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PostPosted: Sun Aug 28, 2011 12:05 am 
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Mike Huckabee in Iowa: No apparent regrets

by Mark Shield
August 27, 2011 12:05 PM

AMES, Iowa — While walking the halls of the James H. Hilton Coliseum on the Iowa State University campus where the recent Republican straw poll was being held, I ran into one of my favorite Republican presidential candidates (now turned successful television host), former Arkansas Gov. Mike Huckabee. Not surprisingly, he had some fascinating insights on the 2012 GOP race. More on that in a minute.

First, let me tell you why I like Mike, who reminds me in many ways of the late Arizona Democrat and runner-up to Jimmy Carter for the 1976 Democratic presidential nomination, Rep. Morris K. “Mo” Udall — a man cherished for his humor and his humanity. Like Udall, Huckabee suffered from an apparently fatal flaw as a presidential candidate: the inability to convince himself that, unless he was elected to the White House, the Western world could not survive.

As the last standing challenger to John McCain for his party's 2008 nomination, Huckabee was willing to effectively defend unpopular positions he held. After Mitt Romney attacked Huckabee and the Arkansas program that permitted the children of undocumented immigrants to apply for college scholarships — adding, “Mike, that's not your money; that's the taxpayers' money” — Huckabee, the first member of his family to graduate from high school, knocked Romney, the son of privilege and wealth, back on his heels.

“I'm standing here tonight on this stage because I got an education. If I hadn't had the education, I wouldn't be standing on this stage, I might be picking lettuce,” answered the Arkansan. Then, in case Romney didn't already feel small and petty, Huckabee continued, “In all due respect, we're a better country than to punish children for what their parents did; we're a better country than that.”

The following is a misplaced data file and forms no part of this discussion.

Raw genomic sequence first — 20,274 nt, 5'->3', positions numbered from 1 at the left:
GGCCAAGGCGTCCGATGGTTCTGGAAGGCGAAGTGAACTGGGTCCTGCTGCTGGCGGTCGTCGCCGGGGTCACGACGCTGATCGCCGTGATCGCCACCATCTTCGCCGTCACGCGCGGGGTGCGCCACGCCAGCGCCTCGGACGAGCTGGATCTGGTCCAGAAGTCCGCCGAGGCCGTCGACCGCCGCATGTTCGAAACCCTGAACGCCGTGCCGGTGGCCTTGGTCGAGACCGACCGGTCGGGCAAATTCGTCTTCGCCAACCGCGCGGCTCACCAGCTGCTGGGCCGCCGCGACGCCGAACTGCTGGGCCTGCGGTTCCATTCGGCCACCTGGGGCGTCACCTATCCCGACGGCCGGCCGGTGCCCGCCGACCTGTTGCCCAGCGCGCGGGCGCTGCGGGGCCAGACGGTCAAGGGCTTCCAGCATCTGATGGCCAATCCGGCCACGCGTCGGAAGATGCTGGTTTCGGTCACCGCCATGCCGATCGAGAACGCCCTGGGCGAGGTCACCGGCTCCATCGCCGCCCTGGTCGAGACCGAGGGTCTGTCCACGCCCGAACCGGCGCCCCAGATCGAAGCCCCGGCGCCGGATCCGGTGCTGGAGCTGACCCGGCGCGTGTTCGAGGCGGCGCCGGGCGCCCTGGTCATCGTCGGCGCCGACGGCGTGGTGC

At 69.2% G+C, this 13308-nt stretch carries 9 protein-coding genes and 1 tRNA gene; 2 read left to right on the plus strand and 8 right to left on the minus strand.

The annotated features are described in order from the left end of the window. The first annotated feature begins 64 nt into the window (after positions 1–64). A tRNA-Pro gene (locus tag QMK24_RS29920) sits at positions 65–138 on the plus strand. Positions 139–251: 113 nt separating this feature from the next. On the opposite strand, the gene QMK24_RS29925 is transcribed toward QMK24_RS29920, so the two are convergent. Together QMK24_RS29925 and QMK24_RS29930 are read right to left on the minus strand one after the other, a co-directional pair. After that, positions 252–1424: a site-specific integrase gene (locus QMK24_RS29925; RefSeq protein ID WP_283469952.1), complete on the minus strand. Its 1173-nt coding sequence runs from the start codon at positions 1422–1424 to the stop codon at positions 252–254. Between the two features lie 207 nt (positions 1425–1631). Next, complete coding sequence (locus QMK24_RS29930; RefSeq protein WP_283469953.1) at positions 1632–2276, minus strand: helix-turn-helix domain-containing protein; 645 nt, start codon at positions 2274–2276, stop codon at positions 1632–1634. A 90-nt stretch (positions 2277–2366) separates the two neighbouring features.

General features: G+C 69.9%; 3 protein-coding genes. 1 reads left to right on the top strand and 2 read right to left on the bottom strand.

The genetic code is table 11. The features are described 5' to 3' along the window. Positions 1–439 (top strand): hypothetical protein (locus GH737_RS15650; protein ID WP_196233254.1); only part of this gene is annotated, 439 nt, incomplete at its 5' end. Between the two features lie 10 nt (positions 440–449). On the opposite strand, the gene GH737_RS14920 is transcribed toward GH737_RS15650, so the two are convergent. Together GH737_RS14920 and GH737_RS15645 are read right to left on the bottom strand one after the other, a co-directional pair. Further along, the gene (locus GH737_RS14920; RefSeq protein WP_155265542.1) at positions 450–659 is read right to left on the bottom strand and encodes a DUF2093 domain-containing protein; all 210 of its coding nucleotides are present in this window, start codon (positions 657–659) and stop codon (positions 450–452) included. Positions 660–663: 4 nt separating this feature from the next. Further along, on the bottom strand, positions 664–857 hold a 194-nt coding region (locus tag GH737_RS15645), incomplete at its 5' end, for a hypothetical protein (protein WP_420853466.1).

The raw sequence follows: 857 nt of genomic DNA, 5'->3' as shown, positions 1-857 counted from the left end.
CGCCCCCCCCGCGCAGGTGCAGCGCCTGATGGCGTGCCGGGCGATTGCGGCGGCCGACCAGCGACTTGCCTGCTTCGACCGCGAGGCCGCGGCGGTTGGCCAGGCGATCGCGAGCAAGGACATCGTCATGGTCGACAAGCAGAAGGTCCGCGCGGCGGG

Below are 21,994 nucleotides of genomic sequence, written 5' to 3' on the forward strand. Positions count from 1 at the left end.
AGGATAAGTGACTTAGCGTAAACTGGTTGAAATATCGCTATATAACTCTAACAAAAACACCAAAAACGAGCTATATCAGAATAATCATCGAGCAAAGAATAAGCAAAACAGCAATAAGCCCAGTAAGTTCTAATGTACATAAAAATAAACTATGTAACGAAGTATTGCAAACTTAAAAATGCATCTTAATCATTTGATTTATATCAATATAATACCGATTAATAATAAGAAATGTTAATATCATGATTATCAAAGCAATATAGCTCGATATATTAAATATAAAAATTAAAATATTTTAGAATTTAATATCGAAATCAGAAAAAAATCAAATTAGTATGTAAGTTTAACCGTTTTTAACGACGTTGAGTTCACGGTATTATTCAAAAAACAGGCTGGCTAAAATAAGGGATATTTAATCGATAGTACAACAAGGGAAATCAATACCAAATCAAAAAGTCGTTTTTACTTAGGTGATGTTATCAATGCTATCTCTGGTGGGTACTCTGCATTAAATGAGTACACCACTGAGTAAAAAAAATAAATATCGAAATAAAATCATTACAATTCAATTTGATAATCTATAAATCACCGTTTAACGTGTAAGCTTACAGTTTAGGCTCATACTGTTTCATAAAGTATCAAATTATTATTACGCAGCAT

Asked in another debate, “What would Jesus do” about capital punishment, Huckabee, a longtime Baptist pastor, did not miss a beat: “Jesus was too smart ever to run for office.”

That was 2008, and this is 2011, and Mike Huckabee — who had been the only Republican decisively defeating President Barack Obama in the national polls and who was leading the field for the Republican nomination — is not running. He told me, and she confirmed, that Janet, whom he married 37 years ago when they were both 18, had urged him to run in 2012.

But he likes doing his characteristically upbeat Saturday night show on the Fox News Channel, where he has welcomed First Lady Michelle Obama and endorsed her campaign against childhood obesity, and which he proudly reveals draws the largest audience of any weekend show on cable news. For someone who has never had two quarters to rub together, he is enjoying a taste of the good life.

Yes, Mike Huckabee believes, without smugness, that he could defeat Barack Obama in a two-candidate November general election. But he is not as confident about winning the 2012 GOP fight in a primary political environment that he sees as “toxic.”
It is almost, as Huckabee describes it, that the current political environment has been shaped by “Tom Tancredo.” The mean-spirited Colorado Republican, among his other contributions to civil discourse, has said that President Barack Obama, who only was elected because we don't have a “civics literacy test before people can vote in this country,” constitutes a “more serious threat to America than al-Qaida.” That is toxic and venomous.

So the republic will somehow survive without Mr. Huckabe in the fight. But you can be sure that there will be more pander and less candor in this political season without him.

He is no plaster saint, don't get me wrong. He has his faults. But Mike Huickabee also has humor and humanity in a year in which both are sadly scarce in America.

http://www.limaohio.com/opinion/huckabee-70815-mike-republican.html


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PostPosted: Sun Aug 28, 2011 12:16 am 
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This article made me both happy and sad. Happy to see a writer who shows respect for Huckabee's integrity, humor and honesty.

Sad that Huckabee will not be running....sigh

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PostPosted: Sun Aug 28, 2011 12:21 am 
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Try as I might, I just can't shake the feeling that Governor Huckabee is making a HUGE mistake in staying out of the race. These candidates we have are lousy ane we know Huck was beating Obama in those polls. I think, the more people know of Perry the less they'll like him. They already don't like Romney. Bachmann can't win a general election....but, can Perry or Romney???



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PostPosted: Sun Aug 28, 2011 1:12 am 
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nrobyar wrote:
Try as I might, I just can't shake the feeling that Governor Huckabee is making a HUGE mistake in staying out of the race. These candidates we have are lousy ane we know Huck was beating Obama in those polls. I think, the more people know of Perry the less they'll like him. They already don't like Romney. Bachmann can't win a general election....but, can Perry or Romney???